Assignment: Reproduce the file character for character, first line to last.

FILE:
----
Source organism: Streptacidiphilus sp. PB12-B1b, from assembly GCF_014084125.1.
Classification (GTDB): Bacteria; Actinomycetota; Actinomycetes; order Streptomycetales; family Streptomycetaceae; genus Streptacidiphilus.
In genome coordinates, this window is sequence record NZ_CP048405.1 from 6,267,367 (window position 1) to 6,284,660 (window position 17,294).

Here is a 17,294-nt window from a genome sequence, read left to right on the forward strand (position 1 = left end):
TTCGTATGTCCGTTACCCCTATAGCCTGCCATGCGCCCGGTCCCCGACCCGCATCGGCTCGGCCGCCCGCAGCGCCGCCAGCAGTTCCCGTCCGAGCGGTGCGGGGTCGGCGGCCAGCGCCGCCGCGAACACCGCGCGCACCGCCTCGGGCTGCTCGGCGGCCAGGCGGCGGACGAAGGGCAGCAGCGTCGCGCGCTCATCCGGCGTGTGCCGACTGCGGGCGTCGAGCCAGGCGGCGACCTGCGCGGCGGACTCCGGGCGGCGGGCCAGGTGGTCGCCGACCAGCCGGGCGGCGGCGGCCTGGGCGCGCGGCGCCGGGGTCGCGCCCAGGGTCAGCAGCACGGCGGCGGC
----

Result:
Source organism: Streptacidiphilus sp. PB12-B1b, from assembly GCF_014084125.1.
Classification (GTDB): Bacteria; Actinomycetota; Actinomycetes; order Streptomycetales; family Streptomycetaceae; genus Streptacidiphilus.
In genome coordinates, this window is sequence record NZ_CP048405.1 from 6,267,367 (window position 1) to 6,284,660 (window position 17,294).

Here is a 17,294-nt window from a genome sequence, read left to right on the forward strand (position 1 = left end):
TTCGTATGTCCGTTACCCCTATAGCCTGCCATGCGCCCGGTCCCCGACCCGCATCGGCTCGGCCGCCCGCAGCGCCGCCAGCAGTTCCCGTCCGAGCGGTGCGGGGTCGGCGGCCAGCGCCGCCGCGAACACCGCGCGCACCGCCTCGGGCTGCTCGGCGGCCAGGCGGCGGACGAAGGGCAGCAGCGTCGCGCGCTCATCCGGCGTGTGCCGACTGCGGGCGTCGAGCCAGGCGGCGACCTGCGCGGCGGACTCCGGGCGGCGGGCCAGGTGGTCGCCGACCAGCCGGGCGGCGGCGGCCTGGGCGCGCGGCGCCGGGGTCGCGCCCAGGGTCAGCAGCACGGCGGCGGC